All-Star Game Has a Detroit Flavor

Richard Hamilton, right, will be playing in his first All-Star Game tomorrow, joining fellow Pistons Rasheed Wallace, Ben Wallace and Chauncey Billups.
Richard Hamilton, right, will be playing in his first All-Star Game tomorrow, joining fellow Pistons Rasheed Wallace, Ben Wallace and Chauncey Billups. (By Rebecca Cook -- Reuters)
By Michael Lee
Washington Post Staff Writer
Saturday, February 18, 2006

HOUSTON, Feb. 17 -- Rasheed Wallace, Ben Wallace and Chauncey Billups were about to walk out of a ballroom at the Hilton Americas Hotel when they suddenly stopped. The Wallaces turned around, standing side by side like two enforcers, and gave a straggler the same intimidating look often reserved for anyone foolish enough to drive into the lane.

"C'mon, Rip," Ben Wallace shouted at Richard Hamilton. "Let's go, man," Rasheed Wallace said.

Hamilton laughed them off and signed a few autographs, soaking in his first all-star appearance. When the Detroit Pistons became the first team in eight years to have four players selected to the all-star game, Hamilton was the one who reacted with the most emotion, slapping his teammates on the back and repeatedly saying, "I can't believe it."

The NBA All-Star Game is nothing new for Ben Wallace, who was making his fourth consecutive appearance, or Rasheed Wallace, a veteran of two previous contests who reluctantly accepted the invitation. "I would rather have that personal time with [my wife] or my kids, being somewhere else," he said.

Billups is a first-timer too, but he tempered his excitement with his laid-back swagger. (He is also the only one in the foursome who is not a former Wizard or Bullet.)

Hamilton? "I knew he was real excited when I saw him taking pictures of his all-star jersey with his camera phone," Rasheed Wallace said. "That's when it finally hit him that he made it. But I'm happy for Rip. I'm happy for Chauncey and the whole organization."

Hamilton and Billups felt slighted last season when Eastern Conference coaches didn't select either player for the All-Star Game. Coach Larry Brown, then the coach of the Pistons, tried to calm down his starting back court, telling them that the championship they won in 2004 was more valuable than an individual accolade.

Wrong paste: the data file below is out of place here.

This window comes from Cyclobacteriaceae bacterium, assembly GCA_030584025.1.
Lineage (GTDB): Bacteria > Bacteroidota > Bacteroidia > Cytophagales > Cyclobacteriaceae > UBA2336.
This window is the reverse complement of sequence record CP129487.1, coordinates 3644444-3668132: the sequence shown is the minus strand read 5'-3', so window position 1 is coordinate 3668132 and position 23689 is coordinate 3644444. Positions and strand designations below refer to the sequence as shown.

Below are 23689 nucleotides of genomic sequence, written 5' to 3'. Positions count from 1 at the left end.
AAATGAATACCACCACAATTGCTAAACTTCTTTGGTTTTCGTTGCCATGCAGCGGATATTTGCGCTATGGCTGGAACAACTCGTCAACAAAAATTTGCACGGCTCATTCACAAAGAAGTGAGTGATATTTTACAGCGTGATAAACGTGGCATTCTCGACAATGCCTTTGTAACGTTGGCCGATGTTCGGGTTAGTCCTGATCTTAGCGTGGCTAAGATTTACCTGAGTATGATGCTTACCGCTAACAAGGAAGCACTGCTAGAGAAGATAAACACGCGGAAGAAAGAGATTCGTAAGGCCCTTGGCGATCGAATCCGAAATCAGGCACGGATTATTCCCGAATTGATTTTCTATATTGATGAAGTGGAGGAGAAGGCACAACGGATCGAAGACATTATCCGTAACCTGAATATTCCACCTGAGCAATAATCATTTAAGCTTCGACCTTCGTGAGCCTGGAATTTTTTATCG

But this season, with the Pistons (42-9) posting the best record in the NBA at the all-star break, Brown, now with the New York Knicks, and Boston Celtics Coach Doc Rivers led a campaign to get the entire Pistons starting five on the all-star team. A few coaches admitted to following suit, but Tayshaun Prince was the only member left off, leaving a fab four to represent Detroit in Houston. "We always knew a championship ring means way more than being an all-star, although we wanted to be all-stars. This is just secondary," said Billups, who is with his sixth team in nine years. "It's not going to make me feel the same way as I felt when I was on that big stage in the finals when I won a championship. At the same time, it's going to be up there, because it's going to validate what I always felt about myself."

Only seven other teams have been represented by four players -- Boston (1953, '62 and '75); the Los Angeles Lakers ('62, '98) and Philadelphia ('83) -- but this is the first time all four players were chosen by the coaches. In many ways, having the blue-collar Pistons on the East roster takes away from the spectacle of the All-Star Game, which is typically a celebration of individual accomplishments, fancy over fundamentals. ("Some people say all five of them should have gotten in," Wizards guard Gilbert Arenas said recently. "This is all-stars, not all-star teams.'')

But others don't have a problem with it. "That's where success is, in team play," said reigning league MVP Steve Nash. "Each of those four guys are terrific on their own bearings, but obviously, together they're even better. In some ways, they've all sacrificed, so it is terrific that they are recognized in abundance when you think of all the sharing they have to do."

Pistons Coach Flip Saunders said he intends to put his four players on the floor together at the same time ("It's only right," Billups said) on Sunday, with Boston's Paul Pierce -- "the fake Piston," Saunders said -- on the floor with them. "We'll run our plays. That will be the most relaxed time when I'm coaching the All-Star Game," Saunders said with a laugh. "We'll see how they do."

The Pistons are an anomaly. In a league that is filled with constant turnover and player movement via free agency and trades, the Pistons have managed to keep practically the same starting unit ever since Rasheed Wallace arrived in Feb. 2004. This season, they haven't suffered any injuries and are the only team in the league that has had the same starting lineup for every game this season. "Being able to keep a team together, two or three years is great for the game, for the team," Ben Wallace said. "You get to know guys, get to know guys tendencies. That's the biggest thing for us. It's no surprises. We just relaxed out there. We know what to do. Know how to get it done."

Aside from their chemistry on the floor, which has translated to back-to-back trips to the NBA Finals, the Pistons have also established a special bond off the court. "It's crazy because we are like brothers, to be honest with you," Billups said. "Off the court, outside of the game, we hang out. Everybody knows each other's families. It's an unbelievable bond, unlike any I've ever seen before on a team -- and I've been on a lot of teams."

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